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Canada Water Agency consultations begin as discussion paper released

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Canada Lake Diefenbaker
Environment and Climate Change Canada has launched a consultations portal and released a discussion paper entitled “Toward the Creation of a Canada Water Agency”. Photo credit: David, AdobeStock.

Canada has opened online consultations towards establishing the new Canada Water Agency, a venture to improve and centralize the country’s freshwater management under the direction of a more dedicated governmental authority.

The agency could provide a whole-of federal government perspective on freshwater priorities and ensure that federal policies and actions reflect freshwater objectives, say Environment and Climate Change Canada officials.

In conjunction with the consultations portal, which closes March 1, Environment and Climate Change Canada has also released a discussion paper entitled “Toward the Creation of a Canada Water Agency”. It zeroes in on issues such as First Nations access to drinking water, drought, water quality and climate change.

“Climate change is having and will have an increasingly profound influence on freshwater quality and the health of aquatic ecosystems,” the discussion paper states. “Other influences include municipal and industrial discharges, aquatic invasive species, water control structures, and land use practices.”

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As consultation begins around the agency’s creation, the federal government has also planned a National Freshwater Policy Forum on January 27 and 28, and has regional freshwater forums planned for February.

To be established in close collaboration with provinces, territories, Indigenous peoples, and other partners, the Canada Water Agency’s focus is on fresh water in Canada, recognizing that the government is already implementing separate marine initiatives.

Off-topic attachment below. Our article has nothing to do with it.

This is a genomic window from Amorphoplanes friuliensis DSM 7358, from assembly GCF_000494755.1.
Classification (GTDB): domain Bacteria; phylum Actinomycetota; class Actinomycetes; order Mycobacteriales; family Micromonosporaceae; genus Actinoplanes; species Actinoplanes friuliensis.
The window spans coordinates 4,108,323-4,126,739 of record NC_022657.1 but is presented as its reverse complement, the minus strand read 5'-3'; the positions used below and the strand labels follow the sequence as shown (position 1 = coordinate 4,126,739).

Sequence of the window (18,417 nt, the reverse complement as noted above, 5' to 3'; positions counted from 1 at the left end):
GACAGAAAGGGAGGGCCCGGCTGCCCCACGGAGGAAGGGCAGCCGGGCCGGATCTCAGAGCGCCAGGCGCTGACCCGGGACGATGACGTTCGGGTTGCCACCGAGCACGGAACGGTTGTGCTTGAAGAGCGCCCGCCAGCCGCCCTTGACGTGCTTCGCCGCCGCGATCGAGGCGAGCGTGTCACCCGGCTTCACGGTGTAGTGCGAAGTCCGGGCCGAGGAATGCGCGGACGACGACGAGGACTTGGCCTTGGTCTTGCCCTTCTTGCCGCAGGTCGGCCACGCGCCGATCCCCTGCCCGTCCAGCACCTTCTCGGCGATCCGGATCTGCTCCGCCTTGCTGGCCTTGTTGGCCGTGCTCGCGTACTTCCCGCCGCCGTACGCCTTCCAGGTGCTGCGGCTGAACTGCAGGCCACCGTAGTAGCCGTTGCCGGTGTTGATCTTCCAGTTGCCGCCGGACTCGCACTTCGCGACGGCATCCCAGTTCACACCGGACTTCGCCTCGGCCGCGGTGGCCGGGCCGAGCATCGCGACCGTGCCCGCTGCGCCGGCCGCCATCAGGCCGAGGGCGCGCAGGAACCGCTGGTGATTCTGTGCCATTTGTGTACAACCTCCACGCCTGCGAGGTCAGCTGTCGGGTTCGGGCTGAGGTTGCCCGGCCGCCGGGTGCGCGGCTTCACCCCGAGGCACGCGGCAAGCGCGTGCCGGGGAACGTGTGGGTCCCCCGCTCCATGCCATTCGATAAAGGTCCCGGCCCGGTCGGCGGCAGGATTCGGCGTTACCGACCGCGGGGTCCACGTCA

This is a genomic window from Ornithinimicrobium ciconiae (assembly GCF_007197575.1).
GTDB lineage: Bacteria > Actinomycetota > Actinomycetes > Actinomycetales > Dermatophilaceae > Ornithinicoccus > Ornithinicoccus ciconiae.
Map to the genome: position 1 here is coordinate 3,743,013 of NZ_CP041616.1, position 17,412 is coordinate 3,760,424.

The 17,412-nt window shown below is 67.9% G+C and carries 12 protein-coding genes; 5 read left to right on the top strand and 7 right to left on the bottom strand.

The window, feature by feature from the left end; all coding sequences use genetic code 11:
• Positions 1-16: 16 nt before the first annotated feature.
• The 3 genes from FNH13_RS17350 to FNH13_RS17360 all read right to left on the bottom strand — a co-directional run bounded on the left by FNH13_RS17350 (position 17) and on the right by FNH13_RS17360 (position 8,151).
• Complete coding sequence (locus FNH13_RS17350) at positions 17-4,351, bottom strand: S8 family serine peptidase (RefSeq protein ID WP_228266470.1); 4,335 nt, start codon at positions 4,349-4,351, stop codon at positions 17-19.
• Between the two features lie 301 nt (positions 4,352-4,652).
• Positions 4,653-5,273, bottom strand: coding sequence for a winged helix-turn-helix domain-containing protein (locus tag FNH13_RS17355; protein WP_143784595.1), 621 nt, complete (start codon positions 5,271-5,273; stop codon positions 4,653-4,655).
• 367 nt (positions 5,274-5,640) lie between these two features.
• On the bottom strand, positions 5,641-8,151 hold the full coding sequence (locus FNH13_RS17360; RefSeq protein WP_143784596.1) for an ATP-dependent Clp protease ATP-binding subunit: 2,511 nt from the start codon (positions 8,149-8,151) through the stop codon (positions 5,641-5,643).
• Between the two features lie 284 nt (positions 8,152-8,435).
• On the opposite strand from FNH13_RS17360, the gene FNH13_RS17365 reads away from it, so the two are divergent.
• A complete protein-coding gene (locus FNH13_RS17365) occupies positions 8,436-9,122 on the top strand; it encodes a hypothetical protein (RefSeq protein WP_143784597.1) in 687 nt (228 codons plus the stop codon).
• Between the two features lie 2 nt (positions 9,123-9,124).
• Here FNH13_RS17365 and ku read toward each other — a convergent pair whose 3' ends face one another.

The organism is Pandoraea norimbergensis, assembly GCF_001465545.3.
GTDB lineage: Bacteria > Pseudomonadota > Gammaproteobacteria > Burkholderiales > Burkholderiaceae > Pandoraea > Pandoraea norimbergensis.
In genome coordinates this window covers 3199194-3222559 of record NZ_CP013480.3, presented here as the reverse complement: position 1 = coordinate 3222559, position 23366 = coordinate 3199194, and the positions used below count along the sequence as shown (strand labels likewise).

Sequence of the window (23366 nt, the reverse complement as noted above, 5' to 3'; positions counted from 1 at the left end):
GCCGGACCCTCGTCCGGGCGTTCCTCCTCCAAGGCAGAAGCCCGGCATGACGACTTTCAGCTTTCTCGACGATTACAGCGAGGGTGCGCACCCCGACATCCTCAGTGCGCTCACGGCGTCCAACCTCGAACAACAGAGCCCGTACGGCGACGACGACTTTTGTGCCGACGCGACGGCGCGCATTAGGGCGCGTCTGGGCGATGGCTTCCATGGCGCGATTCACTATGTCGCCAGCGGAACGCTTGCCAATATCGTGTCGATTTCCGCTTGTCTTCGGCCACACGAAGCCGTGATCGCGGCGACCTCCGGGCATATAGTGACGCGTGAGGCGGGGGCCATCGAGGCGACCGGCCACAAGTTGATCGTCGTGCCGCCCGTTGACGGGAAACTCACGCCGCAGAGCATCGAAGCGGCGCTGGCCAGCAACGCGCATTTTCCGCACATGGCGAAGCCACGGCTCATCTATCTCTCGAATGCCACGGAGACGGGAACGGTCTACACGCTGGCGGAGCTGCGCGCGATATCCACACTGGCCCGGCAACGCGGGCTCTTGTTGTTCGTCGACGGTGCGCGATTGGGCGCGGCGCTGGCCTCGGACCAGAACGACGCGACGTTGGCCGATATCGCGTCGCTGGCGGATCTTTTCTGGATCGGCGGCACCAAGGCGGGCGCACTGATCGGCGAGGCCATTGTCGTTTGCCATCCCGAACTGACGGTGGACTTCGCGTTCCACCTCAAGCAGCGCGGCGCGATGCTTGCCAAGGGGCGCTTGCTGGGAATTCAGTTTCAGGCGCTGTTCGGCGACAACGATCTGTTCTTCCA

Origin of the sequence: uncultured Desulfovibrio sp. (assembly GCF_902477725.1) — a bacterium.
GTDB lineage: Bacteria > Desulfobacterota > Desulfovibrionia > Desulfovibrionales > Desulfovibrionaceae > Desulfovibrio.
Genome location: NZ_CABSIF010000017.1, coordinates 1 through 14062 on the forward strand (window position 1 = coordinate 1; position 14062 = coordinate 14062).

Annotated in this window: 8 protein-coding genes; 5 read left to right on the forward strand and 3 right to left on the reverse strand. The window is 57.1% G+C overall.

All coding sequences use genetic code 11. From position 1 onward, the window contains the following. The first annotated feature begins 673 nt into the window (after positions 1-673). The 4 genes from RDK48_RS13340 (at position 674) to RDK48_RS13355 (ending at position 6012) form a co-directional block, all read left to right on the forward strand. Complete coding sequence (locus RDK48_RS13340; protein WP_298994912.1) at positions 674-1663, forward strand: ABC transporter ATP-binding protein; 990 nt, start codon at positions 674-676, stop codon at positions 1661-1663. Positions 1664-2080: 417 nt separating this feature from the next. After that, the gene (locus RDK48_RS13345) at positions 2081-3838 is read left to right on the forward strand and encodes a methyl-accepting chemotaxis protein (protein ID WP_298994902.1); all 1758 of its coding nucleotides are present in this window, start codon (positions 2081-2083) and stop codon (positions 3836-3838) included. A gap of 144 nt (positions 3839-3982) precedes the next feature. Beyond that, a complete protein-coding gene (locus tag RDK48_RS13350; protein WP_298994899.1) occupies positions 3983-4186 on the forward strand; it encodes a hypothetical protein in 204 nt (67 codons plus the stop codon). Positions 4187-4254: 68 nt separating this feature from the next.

With more than two million lakes and rivers — more inland waters than any other country — Canada boasts 20% of the world’s fresh water and the third largest renewable supply of fresh water at 7%. The country has 25 major watersheds, and these waters flow to all three coasts, crossing international, provincial and territorial boundaries. Canada also has one quarter of the world’s remaining wetlands, covering 13% of the country.

The federal government is involved in freshwater-related areas such as fisheries, pollution prevention, shipping and navigation, international relations, domestic transboundary waters, and the creation and management of protected areas. The federal government is also responsible for management of fresh water on federal lands.

“The Government of Canada welcomes feedback through the PlaceSpeak forum to help inform and shape the role that a Canada Water Agency can play in protecting our freshwater resources for generations to come,” announced Jonathan Wilkinson, Minister of the Environment and Climate Change.

In 2017, the main freshwater users by sector were electric power generation, transmission and distribution (65%); manufacturing (10%); agriculture (7%); and mining and oil and gas extraction (3%).

As one of the largest consumers of water, the new discussion paper closely examines the role of agriculture and the agri-food industry.

“Producers understand the importance of managing ecosystem functions and services such as nutrient and water cycling, carbon sequestration, and pollination, and realize that stewardship of critical natural resources such as water, soil, and biodiversity is essential to the long-term success of their farms,” the discussion paper states.

A mandate letter from Prime Minister Justin Trudeau on December 13, 2019, directed the Minister of the Environment and Climate Change to create a new Canada Water Agency in order to “find the best ways to keep our water safe, clean and well-managed.”

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